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Comment: Re:Does *any* industry start a new union anymore? (Score 2) 761

Maybe, just maybe, you're confusing cause and effect there? Government workers aren't mistreated quite as much as, say, people working in an Amazon warehouse because they are unionised. Among other things, obviously: the government has a harder time mistreating people because there is some sort of political and democratic oversight. For the same reason, the government can't appear to be suppressing worker organisation. And of course government workers are usually more highly trained and less replaceable than warehouse workers.

For the record I have no idea if parent's assertion that government workers in the US are strongly unionised and my assertion that they're less mistreated bears any resemblance to reality.

Comment: Re:Unions are archaic (Score 3, Insightful) 761

Facilitating communication is, at best, a secondary (if necessary) function of unions. Unions serve as collective bargaining platforms to somewhat level an otherwise inherently unbalanced power relationship. I don't know about the specific unions you're talking about, and I don't care. There are many kinds of unions, and they don't share many attributes regarding their internal structure. I do know that fundamentally nothing has changed regarding the imbalance of power.

Unions may be archaic, but so is human society.

Comment: Re:Disgousting behaviour (Score 3, Interesting) 560

So, this is the poll you're referring to: http://www.people-press.org/2011/08/30/muslim-americans-no-signs-of-growth-in-alienation-or-support-for-extremism/

The actual wording in the poll is (in English, who knows what the poll said in Arabic, etc): "Suicide bombing/other violence against civilians is justified to defend Islam from its enemies..." (and then select one of Often, Sometimes, Rarely, Never, Don't know)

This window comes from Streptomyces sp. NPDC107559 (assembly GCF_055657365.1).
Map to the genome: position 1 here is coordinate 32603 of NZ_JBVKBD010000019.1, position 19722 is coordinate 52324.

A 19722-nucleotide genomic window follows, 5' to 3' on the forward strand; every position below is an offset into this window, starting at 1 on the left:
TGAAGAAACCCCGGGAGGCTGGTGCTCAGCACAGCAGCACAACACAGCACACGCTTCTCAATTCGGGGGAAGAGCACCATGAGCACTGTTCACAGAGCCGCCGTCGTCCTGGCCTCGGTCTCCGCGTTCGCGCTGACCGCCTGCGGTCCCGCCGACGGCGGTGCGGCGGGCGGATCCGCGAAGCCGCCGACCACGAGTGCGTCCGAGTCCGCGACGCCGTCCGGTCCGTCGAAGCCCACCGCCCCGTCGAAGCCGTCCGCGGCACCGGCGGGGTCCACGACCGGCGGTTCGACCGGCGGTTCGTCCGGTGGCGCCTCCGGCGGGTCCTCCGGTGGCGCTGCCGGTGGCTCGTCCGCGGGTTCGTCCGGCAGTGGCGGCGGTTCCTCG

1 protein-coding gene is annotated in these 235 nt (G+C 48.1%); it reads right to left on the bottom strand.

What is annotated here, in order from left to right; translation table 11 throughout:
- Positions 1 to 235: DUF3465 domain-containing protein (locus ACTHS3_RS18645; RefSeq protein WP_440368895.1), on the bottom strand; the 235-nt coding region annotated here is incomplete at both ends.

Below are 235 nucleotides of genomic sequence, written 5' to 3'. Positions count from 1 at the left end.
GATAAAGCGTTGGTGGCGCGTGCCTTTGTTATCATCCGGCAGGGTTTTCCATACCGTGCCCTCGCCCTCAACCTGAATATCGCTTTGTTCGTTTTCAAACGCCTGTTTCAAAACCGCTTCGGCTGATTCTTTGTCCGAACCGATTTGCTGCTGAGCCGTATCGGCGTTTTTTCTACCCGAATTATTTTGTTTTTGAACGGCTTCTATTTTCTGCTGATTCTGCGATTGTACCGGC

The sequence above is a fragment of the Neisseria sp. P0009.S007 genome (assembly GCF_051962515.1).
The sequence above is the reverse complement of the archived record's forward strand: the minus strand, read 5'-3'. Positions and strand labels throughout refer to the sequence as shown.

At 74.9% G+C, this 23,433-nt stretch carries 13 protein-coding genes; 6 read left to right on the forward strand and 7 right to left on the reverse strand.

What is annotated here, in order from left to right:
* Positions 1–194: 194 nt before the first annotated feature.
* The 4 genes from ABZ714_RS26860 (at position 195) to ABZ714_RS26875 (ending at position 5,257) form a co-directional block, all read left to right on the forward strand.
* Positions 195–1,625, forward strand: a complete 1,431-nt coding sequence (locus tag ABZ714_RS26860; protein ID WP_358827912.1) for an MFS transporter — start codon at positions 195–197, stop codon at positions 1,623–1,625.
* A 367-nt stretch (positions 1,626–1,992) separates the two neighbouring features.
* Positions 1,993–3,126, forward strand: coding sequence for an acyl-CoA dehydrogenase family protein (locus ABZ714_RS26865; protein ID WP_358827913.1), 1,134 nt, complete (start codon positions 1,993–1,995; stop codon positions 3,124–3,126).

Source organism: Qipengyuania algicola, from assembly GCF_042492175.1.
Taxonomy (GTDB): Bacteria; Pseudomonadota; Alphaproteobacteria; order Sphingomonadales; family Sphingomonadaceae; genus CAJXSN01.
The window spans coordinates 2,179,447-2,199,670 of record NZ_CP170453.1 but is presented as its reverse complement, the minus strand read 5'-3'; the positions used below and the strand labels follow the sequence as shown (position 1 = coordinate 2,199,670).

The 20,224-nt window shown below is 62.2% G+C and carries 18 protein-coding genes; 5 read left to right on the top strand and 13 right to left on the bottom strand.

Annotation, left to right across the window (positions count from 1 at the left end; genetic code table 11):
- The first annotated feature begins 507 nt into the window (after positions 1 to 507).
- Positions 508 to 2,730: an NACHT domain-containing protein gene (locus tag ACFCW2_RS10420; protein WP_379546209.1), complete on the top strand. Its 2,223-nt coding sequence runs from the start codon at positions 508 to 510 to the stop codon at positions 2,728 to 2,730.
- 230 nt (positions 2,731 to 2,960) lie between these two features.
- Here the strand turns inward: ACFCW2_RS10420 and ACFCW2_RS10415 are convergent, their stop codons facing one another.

It's fairly bizarre to conflate suicide bombing specifically with an abstract range of things, violence against civilians. Violence against civilians could mean all kinds of things to different people, it's quite vague. The wording implies that only suicide attacks against civilians are relevant, not (military) suicide attacks against non-civilian targets, another thing to misunderstand.

Civilians itself is the key word, I guess, our assumption would be that violence against civilians is not permitted almost per definition, civilians being exactly those people who are not to be targeted. But clearly, Western armed forces have had a pretty tough time figuring out who is a civilian and who isn't in recent conflicts -- usually erring on the side of calling somebody an armed insurgent. We just define our problem away.

Next, the question whether an attack is justified. Under Protocol I of the Geneva Convention (caveat IANAL!), killing civilians can be legal in certain circumstances, you just have to try to avoid it, or not know about it (despite due diligence), etc etc. Calling that a justification of an attack on civilians is a bit twisted, but it's a legal framework. And of course it happens all the time, legally, and without any serious repercussions. The US hasn't ratified Protocol I, BTW. To be fair, the wording of "against" civilians sort of implies an attack where the civilian casualties are the objective, and not just involved. But that's a fairly fine point to make, people are being asked to answer a poll, not write a paper.

Defend is another fun word to toss in there, as I assume many subjects wouldn't consider your average terror attack an example of "defense". Or maybe they do, whatever, we don't know, it's pointless to argue about it.

Defending Islam strikes us as odd, because that ain't a country, but first of all the question/sentence was written by Pew, subjects were not given a choice of slightly rephrasing it (I guess their best option to deal with a false premise is DK or possibly no answer); second of all defending Islam isn't any stranger than defending freedom or the free trade and if anything it's less strange than fighting a war on terror or on drugs.